Good News For The ‘Powerless’. Our Clean Energy Is Available

The latest news regarding South Africa’s ailing energy industry is filled with stories covering (amongst others): renewed speculation around nuclear procurement; allegations of unsavoury deals with emergency gas ships; conversations with Eskom’s CEO about the state utility’s ongoing struggle to finance its crippling debt – let alone the disastrous fire that has broken out in one of its power stations, while still reeling from the R2 Billion repair bill incurred by the explosion in Medupi Power Station last month… the depressing list goes on.
The challenge remains: The South African Economy is being stifled by an energy availability factor of less than 70%, caused by a capacity deficit of around 12,000MW.
Whilst the Department of Mineral Resources and Energy has recently opened the latest round for independent renewable energy developers to bid in the Renewable Energy Independent Power Procurement Program (REIPPP5), these bids could take years to develop, will not provide enough power to fill the gap in supply and, with Eskom unable to finance its own debt, have no guarantees that National Treasury will underwrite the risk.
Yet, despite all the frustration and depressing news, one independent energy business is forging ahead with a concrete plan that will make it the leading privately-owned electricity company in South Africa to operate alongside Eskom.
Earth & Wire
Thomas Garner, Earth & Wire’s Business Development Head, explains:
“We are not focussed on the REIPPP programme or developing assets to sell to Eskom. We are focussed on a long-term vision to be South Africa’s most customer-centric independent energy business, delivering clean, affordable and reliable power to all South Africans, through the national transmission and distribution network.”
Commencing from 2022, through a phased, twenty-year roll-out, Earth & Wire will develop and supply 20,000 MW of clean electricity directly to South African consumers from their own supply of renewable resources.
According to Garner, their electricity will be produced by E&W’s secured pipeline of solar, wind, hydro, and storage assets currently under various stages of development, secured through extensive land rights across the country. Their first solar site is scheduled to deliver electrons to customers as early as Q3, 2022.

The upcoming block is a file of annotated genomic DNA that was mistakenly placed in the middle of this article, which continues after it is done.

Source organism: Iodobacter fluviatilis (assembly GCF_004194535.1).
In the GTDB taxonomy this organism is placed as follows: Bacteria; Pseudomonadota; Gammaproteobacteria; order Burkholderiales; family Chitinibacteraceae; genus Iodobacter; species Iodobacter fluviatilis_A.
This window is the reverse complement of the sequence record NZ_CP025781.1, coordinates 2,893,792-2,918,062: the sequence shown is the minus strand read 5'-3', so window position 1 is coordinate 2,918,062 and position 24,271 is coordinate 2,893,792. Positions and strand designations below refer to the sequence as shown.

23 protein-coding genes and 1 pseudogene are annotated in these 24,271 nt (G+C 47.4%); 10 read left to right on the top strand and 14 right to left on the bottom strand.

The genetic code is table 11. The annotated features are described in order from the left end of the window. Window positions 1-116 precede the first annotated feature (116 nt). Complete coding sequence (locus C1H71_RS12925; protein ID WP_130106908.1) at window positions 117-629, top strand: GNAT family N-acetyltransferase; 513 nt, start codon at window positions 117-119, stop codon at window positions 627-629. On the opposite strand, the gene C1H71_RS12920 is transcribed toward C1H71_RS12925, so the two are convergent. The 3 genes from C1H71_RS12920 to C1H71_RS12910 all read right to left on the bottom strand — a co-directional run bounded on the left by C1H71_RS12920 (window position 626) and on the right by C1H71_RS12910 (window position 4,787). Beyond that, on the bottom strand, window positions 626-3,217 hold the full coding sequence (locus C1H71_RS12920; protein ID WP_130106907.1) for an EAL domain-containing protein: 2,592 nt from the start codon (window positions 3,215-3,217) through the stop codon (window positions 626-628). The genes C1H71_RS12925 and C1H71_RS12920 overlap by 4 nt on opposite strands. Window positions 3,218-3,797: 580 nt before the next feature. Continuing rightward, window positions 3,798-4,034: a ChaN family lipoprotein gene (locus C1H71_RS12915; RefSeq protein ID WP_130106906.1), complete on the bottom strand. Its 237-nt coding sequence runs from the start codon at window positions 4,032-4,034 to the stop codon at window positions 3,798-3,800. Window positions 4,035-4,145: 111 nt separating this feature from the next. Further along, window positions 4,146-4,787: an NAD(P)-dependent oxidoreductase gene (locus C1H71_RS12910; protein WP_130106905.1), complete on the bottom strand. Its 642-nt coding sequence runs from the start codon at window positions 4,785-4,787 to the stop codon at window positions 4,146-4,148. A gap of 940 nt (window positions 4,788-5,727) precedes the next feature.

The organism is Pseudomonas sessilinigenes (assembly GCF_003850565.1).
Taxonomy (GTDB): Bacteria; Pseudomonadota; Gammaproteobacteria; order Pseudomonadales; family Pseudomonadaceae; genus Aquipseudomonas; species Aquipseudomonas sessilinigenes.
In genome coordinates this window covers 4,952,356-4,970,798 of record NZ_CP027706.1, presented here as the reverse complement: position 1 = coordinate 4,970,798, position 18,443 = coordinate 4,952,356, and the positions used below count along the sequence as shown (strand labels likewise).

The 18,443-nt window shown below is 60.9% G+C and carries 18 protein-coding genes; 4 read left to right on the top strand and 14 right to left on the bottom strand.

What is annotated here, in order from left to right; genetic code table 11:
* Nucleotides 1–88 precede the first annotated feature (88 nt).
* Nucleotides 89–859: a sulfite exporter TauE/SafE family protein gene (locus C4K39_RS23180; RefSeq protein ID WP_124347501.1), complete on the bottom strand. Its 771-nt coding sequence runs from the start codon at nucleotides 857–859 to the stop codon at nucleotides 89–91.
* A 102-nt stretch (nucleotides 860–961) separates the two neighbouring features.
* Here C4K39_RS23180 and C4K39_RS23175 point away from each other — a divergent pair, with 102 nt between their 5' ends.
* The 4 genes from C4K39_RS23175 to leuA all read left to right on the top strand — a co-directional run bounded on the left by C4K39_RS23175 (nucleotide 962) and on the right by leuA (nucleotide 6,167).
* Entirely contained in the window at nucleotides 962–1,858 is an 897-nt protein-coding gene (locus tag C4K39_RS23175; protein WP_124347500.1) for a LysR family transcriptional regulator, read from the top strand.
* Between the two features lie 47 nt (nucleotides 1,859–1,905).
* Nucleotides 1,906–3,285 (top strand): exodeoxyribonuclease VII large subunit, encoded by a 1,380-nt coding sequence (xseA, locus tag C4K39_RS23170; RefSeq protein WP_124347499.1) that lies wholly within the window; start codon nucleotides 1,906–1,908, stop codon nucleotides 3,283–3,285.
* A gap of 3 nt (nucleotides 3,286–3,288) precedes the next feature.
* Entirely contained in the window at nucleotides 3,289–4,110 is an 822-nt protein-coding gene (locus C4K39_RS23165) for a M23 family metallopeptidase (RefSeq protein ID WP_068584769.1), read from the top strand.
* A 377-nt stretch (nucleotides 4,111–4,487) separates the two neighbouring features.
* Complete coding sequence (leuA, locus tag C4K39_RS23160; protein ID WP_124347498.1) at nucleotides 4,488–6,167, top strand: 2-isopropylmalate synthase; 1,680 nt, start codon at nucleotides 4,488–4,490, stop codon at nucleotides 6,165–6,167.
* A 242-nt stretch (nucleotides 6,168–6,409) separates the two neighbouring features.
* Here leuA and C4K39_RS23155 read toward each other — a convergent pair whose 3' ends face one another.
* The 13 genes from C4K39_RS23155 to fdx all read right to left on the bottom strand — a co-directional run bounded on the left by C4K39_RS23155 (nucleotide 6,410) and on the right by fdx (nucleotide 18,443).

“In the immediate short-term, E&W has approximately 2000MW of late-stage wind and solar assets planned to be fully-constructed and operational by 2026.”
“We are already in talks with Eskom and will engage with the Energy Regulator to ensure that our electricity will be available to all consumers of electricity in SA, safely delivered through the Eskom and municipal networks.”
This is a clear departure from the typical way that South African businesses and consumers currently purchase electricity from the single, state-owned utility.
“We see ourselves playing a leading role in liberalising electricity in South Africa and facilitating the development of an Independent Power Producers market. Ultimately, power retailers should be competing for market share by offering affordable clean energy to customers who can buy the energy they want, at the time they need it, at a price that makes sense. The choice should be theirs. We are also willing to support the System Operator in managing standby capacity, storage of energy and ancillary services.”
Garner concludes: “We started building our business over ten years ago, understanding exactly what was needed to source, develop and manage our own supply – at significant scale – if we were to create this new consumer market opportunity. Now we’re there. We have the generation assets. We have a concrete roll-out strategy, and we have a transmission and distribution plan. We can now offer customers electrons. We’re literally open for business.”